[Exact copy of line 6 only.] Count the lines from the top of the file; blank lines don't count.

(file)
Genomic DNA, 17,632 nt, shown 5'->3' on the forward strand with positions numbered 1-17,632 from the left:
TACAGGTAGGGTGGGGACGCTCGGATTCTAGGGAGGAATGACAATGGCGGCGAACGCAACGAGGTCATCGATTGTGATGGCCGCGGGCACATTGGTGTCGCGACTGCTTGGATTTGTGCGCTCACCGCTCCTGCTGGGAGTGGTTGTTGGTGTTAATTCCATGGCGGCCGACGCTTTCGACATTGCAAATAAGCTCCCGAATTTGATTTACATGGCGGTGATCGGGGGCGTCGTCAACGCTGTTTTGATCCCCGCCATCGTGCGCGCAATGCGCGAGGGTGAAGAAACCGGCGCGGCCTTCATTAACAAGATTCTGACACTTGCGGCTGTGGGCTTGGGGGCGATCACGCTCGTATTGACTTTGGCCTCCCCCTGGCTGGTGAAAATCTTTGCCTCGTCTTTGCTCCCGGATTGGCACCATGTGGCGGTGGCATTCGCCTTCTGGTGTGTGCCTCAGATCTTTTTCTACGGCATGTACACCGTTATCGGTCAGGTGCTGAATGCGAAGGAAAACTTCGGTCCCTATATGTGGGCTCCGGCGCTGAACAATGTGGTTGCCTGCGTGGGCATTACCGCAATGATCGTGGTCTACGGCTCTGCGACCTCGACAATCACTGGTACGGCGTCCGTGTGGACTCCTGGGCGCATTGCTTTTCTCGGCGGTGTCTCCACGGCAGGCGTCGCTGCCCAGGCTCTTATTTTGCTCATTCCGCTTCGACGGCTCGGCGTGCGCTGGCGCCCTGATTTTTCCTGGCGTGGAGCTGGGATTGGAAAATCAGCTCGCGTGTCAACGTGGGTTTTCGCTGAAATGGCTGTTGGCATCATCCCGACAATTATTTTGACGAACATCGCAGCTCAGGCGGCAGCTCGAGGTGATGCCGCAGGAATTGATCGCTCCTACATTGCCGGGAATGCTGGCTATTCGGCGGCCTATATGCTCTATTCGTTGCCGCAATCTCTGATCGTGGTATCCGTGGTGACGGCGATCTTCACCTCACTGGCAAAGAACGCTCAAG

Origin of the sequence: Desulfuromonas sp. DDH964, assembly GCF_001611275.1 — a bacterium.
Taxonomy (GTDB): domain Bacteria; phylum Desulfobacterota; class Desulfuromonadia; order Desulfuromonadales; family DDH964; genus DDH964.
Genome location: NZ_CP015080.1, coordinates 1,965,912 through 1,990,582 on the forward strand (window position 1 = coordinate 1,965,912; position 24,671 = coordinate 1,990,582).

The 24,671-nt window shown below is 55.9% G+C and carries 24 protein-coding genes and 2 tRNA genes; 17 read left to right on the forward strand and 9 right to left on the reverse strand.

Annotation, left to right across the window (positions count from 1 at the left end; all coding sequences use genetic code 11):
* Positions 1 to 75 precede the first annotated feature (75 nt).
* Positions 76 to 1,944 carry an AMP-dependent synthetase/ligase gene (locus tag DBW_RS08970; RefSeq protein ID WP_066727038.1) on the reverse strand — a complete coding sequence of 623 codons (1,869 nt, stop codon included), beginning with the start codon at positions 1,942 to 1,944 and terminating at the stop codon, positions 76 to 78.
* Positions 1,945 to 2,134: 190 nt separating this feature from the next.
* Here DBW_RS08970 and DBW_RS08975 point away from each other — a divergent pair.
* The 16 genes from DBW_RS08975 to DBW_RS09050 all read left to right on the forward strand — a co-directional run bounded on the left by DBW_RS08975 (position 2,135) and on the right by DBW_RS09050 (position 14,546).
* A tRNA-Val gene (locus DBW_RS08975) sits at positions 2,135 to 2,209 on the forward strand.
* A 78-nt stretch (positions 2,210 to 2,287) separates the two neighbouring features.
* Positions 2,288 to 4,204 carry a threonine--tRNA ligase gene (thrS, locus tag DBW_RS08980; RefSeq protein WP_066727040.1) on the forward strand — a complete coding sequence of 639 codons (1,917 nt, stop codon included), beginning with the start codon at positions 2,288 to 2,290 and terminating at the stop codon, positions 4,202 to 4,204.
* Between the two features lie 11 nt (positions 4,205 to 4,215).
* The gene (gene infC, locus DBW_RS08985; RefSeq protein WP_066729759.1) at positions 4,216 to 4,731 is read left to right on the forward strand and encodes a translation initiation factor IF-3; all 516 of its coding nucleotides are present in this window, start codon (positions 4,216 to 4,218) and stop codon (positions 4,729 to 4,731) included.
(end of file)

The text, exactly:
The 24,671-nt window shown below is 55.9% G+C and carries 24 protein-coding genes and 2 tRNA genes; 17 read left to right on the forward strand and 9 right to left on the reverse strand.